GLCs are turning to be dangerous waterholes
Putrajaya / graphic by MZUKRI

Will qualified professionals join these GLCs or GLICs, taking into account the current precarious scenario?

graphic by MZUKRI

GOVERNMENT-LINKED companies (GLCs), government-linked investment companies (GLICs) and government-related agencies have suddenly lost their gloss among professionals.

In the last few months, appointments of many qualified and highly regarded figures had been cut short, turning their corporate dream stint into a stoppage time cameo.

Changes had been sweeping, wide-ranging and at a breakneck speed since Perikatan Nasional ousted the Pakatan Harapan government from Putrajaya in February.

For many, the changes at the board and management levels of these state-owned firms are inevitable.

Such terminations are not new. Neither are they unlawful. The current government has the final say and it is the prerogative of the administration to decide the appointees to these Putrajaya-controlled firms.

The subject, though, has been a hot potato. There were cries of unfairness over the axing of many highly qualified professionals who had only taken their roles in the last 21 months.

The exits of nuclear physicist Dr Hasnita Hashim from Majlis Amanah Rakyat, Tan Sri Wan Zulkiflee Wan Ariffin from Petroliam Nasional Bhd (Petronas), former Chief Judge of Malaya Tan Sri Zaharah Ibrahim (Prasarana Group) and Abdul Jalil Abdul Rasheed (Permodalan Nasional Bhd [PNB]) to many are without rhyme nor reason.

The replacements have been castigated by the public as an ill wind. Others see some of the new appointees as a fish out of water.

MISC Bhd was under the spotlight after Tan Sri Noh Omar quit the chairman position 16 days after his appointment.

The Petronas-controlled company is one of the leading liquefied natural gas (LNG) vessel operators in the world. MISC operates among the 525 vessels performing 5,119 voyages at the end of 2018, according to IGU World LNG report.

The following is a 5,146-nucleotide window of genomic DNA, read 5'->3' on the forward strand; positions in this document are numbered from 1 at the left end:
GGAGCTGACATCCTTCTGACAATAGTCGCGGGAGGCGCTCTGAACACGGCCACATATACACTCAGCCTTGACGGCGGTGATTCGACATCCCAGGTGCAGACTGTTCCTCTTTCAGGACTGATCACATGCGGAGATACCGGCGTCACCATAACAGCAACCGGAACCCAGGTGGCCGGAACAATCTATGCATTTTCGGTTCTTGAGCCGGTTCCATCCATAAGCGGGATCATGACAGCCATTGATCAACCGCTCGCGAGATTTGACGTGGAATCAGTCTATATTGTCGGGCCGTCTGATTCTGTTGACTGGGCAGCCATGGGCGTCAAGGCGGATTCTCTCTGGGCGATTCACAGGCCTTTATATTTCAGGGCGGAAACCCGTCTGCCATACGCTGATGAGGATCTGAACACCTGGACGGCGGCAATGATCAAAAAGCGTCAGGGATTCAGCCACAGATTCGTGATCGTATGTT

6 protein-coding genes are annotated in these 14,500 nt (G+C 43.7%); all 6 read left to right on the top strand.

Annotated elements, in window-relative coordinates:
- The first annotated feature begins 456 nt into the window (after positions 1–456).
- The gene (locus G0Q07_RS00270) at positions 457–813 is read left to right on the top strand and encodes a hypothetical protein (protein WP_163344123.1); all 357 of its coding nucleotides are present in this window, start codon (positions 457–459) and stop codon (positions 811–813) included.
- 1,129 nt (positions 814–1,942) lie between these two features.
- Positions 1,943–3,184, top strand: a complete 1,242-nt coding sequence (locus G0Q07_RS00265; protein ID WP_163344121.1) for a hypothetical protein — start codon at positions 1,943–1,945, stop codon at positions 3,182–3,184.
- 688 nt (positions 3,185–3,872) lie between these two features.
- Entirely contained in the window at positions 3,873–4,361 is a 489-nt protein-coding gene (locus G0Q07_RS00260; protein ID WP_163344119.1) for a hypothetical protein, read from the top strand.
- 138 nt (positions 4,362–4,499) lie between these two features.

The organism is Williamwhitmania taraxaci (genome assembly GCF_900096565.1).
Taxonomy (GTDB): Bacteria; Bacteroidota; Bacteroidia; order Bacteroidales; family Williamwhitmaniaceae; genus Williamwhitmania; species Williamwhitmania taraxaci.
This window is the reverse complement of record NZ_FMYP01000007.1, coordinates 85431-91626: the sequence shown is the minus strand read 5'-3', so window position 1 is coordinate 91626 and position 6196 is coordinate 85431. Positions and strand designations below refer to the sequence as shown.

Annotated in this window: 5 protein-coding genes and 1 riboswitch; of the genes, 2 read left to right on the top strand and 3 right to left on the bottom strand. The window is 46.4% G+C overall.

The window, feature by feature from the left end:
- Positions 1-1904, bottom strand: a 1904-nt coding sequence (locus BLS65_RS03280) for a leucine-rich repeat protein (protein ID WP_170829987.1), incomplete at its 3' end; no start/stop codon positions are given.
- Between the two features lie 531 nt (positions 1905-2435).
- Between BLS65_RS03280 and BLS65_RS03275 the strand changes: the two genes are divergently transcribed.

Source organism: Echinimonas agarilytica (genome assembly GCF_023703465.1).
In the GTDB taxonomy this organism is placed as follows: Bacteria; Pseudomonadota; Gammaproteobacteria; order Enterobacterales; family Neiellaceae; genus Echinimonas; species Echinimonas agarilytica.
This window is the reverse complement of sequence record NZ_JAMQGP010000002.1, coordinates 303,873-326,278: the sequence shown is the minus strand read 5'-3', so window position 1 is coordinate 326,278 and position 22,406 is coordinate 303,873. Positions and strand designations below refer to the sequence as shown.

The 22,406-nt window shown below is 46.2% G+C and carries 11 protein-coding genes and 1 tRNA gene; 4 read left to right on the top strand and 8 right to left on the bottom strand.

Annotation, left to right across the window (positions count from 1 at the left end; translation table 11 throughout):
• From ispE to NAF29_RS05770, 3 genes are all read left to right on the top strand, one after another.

That shows how important MISC is in the world’s LNG ecosystem. Malaysia alone accounts for 7.7% of the global LNG export.

The worries over the corporate cleansing extend beyond financial repercussions. The damage for these billion-ringgit companies will be more than an arm and a leg. Reputational holes are harder to plug than the balance sheet, especially for fund managers like PNB.

There was a time when these GLCs and GLICs have been the go-to companies for corporate figures. Many who had been seduced into the bosom of these GLCs had used “national service” as the obvious excuse.

What is seldom revealed is that the “national service” comes with a fat pay check. Positions at these GLCs and GLICs are like grist to the money mill. More importantly, it is a dream job for professionals who want to immortalise their corporate career. For professionals, a stint at GLCs is the ego-bloating testosterone to one’s resume.

More so, these companies account for more than 50% of the country’s listed firms’ market capitalisation.

However, this is not the case anymore. These blue-chip state-owned firms have become a risk like a waterhole filled with crocodiles. The question now, can these GLCs attract the best brains into their bosom or stop the outflow of their best talents?

Will qualified professionals join these GLCs or GLICs, taking into account the current precarious scenario? Entering GLCs will be like walking on an ice-covered lake during summer.

PNB, for one, may find the desired candidates to be its chairman and CEO to procrastinate in their final decision. These are big names. Like big football players, they do not want a cameo role or face the risk of being bitten at the waterhole.


Mohamad Azlan Jaafar is the editor-in-chief of The Malaysian Reserve.